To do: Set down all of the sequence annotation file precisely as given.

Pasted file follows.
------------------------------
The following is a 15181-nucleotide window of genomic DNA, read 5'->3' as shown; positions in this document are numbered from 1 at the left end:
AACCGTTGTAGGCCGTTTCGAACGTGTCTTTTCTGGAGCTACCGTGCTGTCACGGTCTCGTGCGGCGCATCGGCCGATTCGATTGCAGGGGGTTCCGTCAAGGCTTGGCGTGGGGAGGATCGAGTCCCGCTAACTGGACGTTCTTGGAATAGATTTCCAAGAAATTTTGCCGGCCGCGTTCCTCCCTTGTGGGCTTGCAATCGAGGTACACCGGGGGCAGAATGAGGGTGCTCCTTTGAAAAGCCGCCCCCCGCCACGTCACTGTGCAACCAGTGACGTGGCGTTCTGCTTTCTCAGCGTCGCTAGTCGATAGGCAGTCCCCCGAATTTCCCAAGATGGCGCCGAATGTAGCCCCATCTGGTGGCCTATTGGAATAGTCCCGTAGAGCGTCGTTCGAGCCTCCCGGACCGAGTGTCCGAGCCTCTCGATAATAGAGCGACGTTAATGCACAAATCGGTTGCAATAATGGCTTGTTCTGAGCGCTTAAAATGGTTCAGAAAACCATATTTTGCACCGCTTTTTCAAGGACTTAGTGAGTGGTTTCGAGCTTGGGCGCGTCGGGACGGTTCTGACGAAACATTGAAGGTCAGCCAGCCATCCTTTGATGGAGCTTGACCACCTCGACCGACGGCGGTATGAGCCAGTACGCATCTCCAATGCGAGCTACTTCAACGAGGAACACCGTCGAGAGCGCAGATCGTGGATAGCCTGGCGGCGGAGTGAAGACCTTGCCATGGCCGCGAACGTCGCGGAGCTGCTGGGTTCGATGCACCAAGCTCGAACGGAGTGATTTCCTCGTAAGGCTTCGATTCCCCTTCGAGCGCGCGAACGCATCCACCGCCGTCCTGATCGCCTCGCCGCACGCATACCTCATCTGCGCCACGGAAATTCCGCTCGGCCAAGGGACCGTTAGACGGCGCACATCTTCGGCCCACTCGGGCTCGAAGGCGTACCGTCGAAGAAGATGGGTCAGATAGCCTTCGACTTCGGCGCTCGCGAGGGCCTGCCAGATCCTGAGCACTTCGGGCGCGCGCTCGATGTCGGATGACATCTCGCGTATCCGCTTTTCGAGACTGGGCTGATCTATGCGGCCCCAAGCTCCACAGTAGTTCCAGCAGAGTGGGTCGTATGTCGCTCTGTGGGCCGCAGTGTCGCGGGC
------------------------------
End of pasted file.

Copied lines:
The following is a 15181-nucleotide window of genomic DNA, read 5'->3' as shown; positions in this document are numbered from 1 at the left end:
AACCGTTGTAGGCCGTTTCGAACGTGTCTTTTCTGGAGCTACCGTGCTGTCACGGTCTCGTGCGGCGCATCGGCCGATTCGATTGCAGGGGGTTCCGTCAAGGCTTGGCGTGGGGAGGATCGAGTCCCGCTAACTGGACGTTCTTGGAATAGATTTCCAAGAAATTTTGCCGGCCGCGTTCCTCCCTTGTGGGCTTGCAATCGAGGTACACCGGGGGCAGAATGAGGGTGCTCCTTTGAAAAGCCGCCCCCCGCCACGTCACTGTGCAACCAGTGACGTGGCGTTCTGCTTTCTCAGCGTCGCTAGTCGATAGGCAGTCCCCCGAATTTCCCAAGATGGCGCCGAATGTAGCCCCATCTGGTGGCCTATTGGAATAGTCCCGTAGAGCGTCGTTCGAGCCTCCCGGACCGAGTGTCCGAGCCTCTCGATAATAGAGCGACGTTAATGCACAAATCGGTTGCAATAATGGCTTGTTCTGAGCGCTTAAAATGGTTCAGAAAACCATATTTTGCACCGCTTTTTCAAGGACTTAGTGAGTGGTTTCGAGCTTGGGCGCGTCGGGACGGTTCTGACGAAACATTGAAGGTCAGCCAGCCATCCTTTGATGGAGCTTGACCACCTCGACCGACGGCGGTATGAGCCAGTACGCATCTCCAATGCGAGCTACTTCAACGAGGAACACCGTCGAGAGCGCAGATCGTGGATAGCCTGGCGGCGGAGTGAAGACCTTGCCATGGCCGCGAACGTCGCGGAGCTGCTGGGTTCGATGCACCAAGCTCGAACGGAGTGATTTCCTCGTAAGGCTTCGATTCCCCTTCGAGCGCGCGAACGCATCCACCGCCGTCCTGATCGCCTCGCCGCACGCATACCTCATCTGCGCCACGGAAATTCCGCTCGGCCAAGGGACCGTTAGACGGCGCACATCTTCGGCCCACTCGGGCTCGAAGGCGTACCGTCGAAGAAGATGGGTCAGATAGCCTTCGACTTCGGCGCTCGCGAGGGCCTGCCAGATCCTGAGCACTTCGGGCGCGCGCTCGATGTCGGATGACATCTCGCGTATCCGCTTTTCGAGACTGGGCTGATCTATGCGGCCCCAAGCTCCACAGTAGTTCCAGCAGAGTGGGTCGTATGTCGCTCTGTGGGCCGCAGTGTCGCGGGC